Residents also say there’s a critical lack of security at the building — there are no bars on the ground floor unit windows, for example. This concern echoes that of other past tenants who lived in other Khan-owned properties in the neighborhood. Last July, the DC Superior Court ruled that Khan failed to provide a safe and habitable environment for its tenants at two different apartments in Brightwood Park, and required the company to pay the District more than $2 million. Residents at those properties suffered assaults and theft, according to an Office of the Attorney General press release.
The success of the lawsuit inspired tenants at this Peabody Street property to organize a protest and demand better living conditions at their own building, Reynolds said.
“It was a big win for the community,” she said.
Monna Khan, the vice president of Khan Properties, declined to respond to requests for comment.
At the protest, residents lined up behind the microphone staged in front of the front steps of their building. They all had a lot to say but the music was drowning it out. Some tenants and organizers thought it was a coordinated attempt to silence the protest. Paige Dennis, one of the organizers of the group Stomp Out Slumlords, said she thought the timing of the resident appreciation event was “100%” intended to distract from the demonstration.
During the protest management initially refused to turn down the music while residents demanded to be allowed to voice their frustrations.
Lashanna Chapell, the property manager who oversees six buildings owned by Khan Properties denied any accusations that the resident appreciation event was meant to distract from the protest and that she didn’t know “it was going to coincide the way that it did.” She also added that she has only been on the job for a few weeks.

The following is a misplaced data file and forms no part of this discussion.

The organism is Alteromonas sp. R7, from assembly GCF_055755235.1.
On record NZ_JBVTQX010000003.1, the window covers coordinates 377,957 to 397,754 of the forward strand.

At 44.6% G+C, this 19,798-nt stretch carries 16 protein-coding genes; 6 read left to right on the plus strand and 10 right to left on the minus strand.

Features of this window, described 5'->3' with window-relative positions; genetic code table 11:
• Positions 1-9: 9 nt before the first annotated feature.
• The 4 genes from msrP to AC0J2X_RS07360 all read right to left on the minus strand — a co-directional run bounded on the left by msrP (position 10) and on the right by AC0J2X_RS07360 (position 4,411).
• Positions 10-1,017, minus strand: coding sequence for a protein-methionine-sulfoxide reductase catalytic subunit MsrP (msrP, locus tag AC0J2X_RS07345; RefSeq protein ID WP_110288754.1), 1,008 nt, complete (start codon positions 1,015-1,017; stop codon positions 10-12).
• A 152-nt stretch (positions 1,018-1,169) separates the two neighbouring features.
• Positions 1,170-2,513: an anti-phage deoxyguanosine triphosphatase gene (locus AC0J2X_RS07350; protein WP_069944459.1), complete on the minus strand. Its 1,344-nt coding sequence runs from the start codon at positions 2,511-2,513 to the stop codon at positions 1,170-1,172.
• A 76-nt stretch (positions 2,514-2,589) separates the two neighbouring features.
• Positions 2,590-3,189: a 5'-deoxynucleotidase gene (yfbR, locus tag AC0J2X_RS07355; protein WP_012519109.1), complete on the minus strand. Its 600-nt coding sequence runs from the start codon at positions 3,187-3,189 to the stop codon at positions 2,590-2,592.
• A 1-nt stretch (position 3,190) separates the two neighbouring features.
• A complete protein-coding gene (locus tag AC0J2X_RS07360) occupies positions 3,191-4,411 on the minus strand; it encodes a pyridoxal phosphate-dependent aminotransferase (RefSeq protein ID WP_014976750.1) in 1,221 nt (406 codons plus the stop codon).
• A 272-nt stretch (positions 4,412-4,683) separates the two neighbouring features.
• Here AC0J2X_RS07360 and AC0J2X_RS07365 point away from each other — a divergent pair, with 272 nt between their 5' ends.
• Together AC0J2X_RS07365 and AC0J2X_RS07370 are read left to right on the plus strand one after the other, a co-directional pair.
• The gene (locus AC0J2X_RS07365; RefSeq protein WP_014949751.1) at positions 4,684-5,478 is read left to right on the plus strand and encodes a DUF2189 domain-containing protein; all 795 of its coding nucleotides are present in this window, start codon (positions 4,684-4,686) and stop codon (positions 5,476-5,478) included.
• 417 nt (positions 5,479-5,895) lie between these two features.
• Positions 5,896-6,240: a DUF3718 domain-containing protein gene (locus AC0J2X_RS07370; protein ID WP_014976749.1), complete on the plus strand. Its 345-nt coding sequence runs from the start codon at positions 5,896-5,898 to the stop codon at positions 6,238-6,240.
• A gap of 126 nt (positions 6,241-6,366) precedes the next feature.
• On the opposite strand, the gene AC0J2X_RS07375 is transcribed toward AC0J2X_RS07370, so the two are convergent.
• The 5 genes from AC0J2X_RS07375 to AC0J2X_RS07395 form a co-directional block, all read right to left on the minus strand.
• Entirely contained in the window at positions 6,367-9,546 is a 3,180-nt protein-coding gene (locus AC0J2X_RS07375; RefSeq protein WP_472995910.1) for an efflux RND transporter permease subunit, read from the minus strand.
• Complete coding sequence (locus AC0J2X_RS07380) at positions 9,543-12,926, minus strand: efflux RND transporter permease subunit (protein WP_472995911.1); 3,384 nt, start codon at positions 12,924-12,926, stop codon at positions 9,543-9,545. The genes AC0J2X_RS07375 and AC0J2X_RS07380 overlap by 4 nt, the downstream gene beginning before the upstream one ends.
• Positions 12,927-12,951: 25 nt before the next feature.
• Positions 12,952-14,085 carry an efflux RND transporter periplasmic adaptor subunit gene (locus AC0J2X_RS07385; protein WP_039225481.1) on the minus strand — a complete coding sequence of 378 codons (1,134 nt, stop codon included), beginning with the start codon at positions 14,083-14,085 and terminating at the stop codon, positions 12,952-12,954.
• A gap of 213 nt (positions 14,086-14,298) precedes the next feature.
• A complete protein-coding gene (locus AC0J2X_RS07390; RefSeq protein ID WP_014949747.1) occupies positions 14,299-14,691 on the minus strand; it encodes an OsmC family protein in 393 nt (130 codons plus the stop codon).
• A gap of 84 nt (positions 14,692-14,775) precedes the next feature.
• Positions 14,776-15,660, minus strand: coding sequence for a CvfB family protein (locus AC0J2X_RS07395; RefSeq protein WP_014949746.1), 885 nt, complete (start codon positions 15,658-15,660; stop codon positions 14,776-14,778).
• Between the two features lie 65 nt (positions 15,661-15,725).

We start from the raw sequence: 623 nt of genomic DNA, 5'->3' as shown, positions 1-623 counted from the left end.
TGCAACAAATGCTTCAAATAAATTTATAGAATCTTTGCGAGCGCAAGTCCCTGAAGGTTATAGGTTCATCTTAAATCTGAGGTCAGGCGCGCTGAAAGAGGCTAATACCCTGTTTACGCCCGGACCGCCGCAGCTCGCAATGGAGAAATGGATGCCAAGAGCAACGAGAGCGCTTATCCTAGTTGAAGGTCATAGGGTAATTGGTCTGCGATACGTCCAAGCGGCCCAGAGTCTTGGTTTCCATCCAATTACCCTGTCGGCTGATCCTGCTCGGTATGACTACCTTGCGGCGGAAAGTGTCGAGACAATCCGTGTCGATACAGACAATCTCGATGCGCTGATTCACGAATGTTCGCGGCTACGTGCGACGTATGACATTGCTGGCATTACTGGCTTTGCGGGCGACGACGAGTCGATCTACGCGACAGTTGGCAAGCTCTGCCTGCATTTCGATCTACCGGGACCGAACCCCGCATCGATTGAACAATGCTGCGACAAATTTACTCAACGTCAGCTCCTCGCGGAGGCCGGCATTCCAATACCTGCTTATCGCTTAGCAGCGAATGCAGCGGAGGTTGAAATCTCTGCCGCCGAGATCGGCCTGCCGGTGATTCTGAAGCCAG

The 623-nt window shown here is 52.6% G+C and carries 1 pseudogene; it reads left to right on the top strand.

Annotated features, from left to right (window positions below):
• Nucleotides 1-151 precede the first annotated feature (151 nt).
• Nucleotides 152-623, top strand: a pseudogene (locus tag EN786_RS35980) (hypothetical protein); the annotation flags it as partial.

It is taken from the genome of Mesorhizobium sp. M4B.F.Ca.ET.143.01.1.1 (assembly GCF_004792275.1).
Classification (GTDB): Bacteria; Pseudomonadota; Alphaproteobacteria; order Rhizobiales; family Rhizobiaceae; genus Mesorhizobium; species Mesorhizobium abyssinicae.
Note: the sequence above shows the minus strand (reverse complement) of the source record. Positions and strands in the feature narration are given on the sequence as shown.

The protest also drew the attention of Ward 4 Councilmember Janeese Lewis George who told protestors she is disappointed with the conditions at the apartment building and is aware of similar issues with other Khan-owned buildings in the neighborhood.
“I want you to know that you deserve to live with dignity; you deserve a clean and safe apartment. And you deserve to be respected, to be listened to and for action to happen,” Lewis George told the crowd.
Chapell said in an interview after the protest that she’s started conducting inspections at the buildings to get a better idea of resident concerns. At the rally, she asked residents to come forward with complaints.
“It’s a difficult road, just because I constantly asked for people to come up and talk to me and meet with me,” she said. Nobody came to speak with her, she said.
But residents, including Asheber, said they’ve already been loudly voicing their concerns to the management for several years now.
“They have to respect that they have to communicate with us. That’s all we need,” Asheber said. “The communication is not there.”
Asheber and Abegaz said they will continue to rent strike and are not scared of eviction. They will not pay their rent until living conditions improve, they said.
“I know my rights. The D.C. law supports me,” Abegaz said. “I need justice.”
The Office of the Tenant Advocate provides legal assistance and offers tenants advice on how to resolve disputes with landlords. It can be reached at (202) 719-6560. For information on how to request a housing code inspection, call the Department of Buildings at (202) 442-9557 or [email protected].